Business In Society
Facebook Twitter LinkedIn

Business in Society Blog

Can updated liberal arts studies help de-fuse cultural wars? Stanford University’s School of Humanities/Sciences is trying it with a new core curriculum

To help defuse the current culture wars and develop student citizenship, Stanford University’s School of Humanities and Sciences is introducing a new first-year core curriculum, “Civic, Liberal and Global Education”.


The curriculum “seeks to celebrate the diversity of students … while incorporating many of the important political and ethical aspects of citizenship…”


The first quarter included “Why College?”, a course on the value and role of a liberal arts education.  The current quarter examines “Citizenship in the 21st Century”.  Coming in the spring semester: the course, “Global Perspectives” with “examinations of issues that are global in scope like climate change and immigration”.


In presenting the rationale for the new core curriculum, school faculty leaders Debra Satz and Dan Edelstein explained its model for addressing current social tensions and cultural war divisiveness.    (Pay wall)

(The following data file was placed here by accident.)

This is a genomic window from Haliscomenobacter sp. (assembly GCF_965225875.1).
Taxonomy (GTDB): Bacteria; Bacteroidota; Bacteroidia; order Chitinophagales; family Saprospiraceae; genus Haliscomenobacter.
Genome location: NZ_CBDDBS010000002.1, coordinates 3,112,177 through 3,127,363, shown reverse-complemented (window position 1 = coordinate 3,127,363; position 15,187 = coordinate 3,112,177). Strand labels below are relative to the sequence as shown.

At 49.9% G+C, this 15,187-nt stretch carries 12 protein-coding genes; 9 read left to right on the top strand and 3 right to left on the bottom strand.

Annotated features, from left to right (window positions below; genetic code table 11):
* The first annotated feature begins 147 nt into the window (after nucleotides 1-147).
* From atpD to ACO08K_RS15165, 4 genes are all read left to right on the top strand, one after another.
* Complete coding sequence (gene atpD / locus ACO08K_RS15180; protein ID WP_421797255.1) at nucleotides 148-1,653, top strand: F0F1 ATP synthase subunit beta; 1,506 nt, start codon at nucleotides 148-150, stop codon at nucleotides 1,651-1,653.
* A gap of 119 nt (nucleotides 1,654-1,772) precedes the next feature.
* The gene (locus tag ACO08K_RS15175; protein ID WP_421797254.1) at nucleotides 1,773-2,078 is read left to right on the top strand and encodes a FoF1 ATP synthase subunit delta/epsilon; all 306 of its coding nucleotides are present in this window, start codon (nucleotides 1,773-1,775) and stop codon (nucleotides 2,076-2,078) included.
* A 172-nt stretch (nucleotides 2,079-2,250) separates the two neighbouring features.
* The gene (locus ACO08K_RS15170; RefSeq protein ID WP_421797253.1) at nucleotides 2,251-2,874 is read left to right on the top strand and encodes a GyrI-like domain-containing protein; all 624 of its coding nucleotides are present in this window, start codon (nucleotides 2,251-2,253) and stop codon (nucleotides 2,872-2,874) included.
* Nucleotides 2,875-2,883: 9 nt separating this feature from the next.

“It is rarely a priority of employers or for job seekers … to promote the skills of active listening, mutual reasoning and open mindedness… We need to reinvest in it…. universities have a moral and civic duty to teach students how to consider and weigh contrary viewpoints and how to accept differences of opinion as a healthy feature of a diverse society. Disagreement is in the nature of democracies.


“By structuring its curriculum around important topics rather than canonical texts, and by focusing on the cultivation of democratic skills such as listening, reasonableness and humility, we have sought to steer clear of the cultural issues that doomed Western Civ…. it is  our belief that by restoring a common curricular foundation centered on democratic skills our students need to live in a diverse society, they will turn to more constructive ways to engage with those whom they disagree than censorship or cancellation.”


A new dimension or encore for liberal arts studies?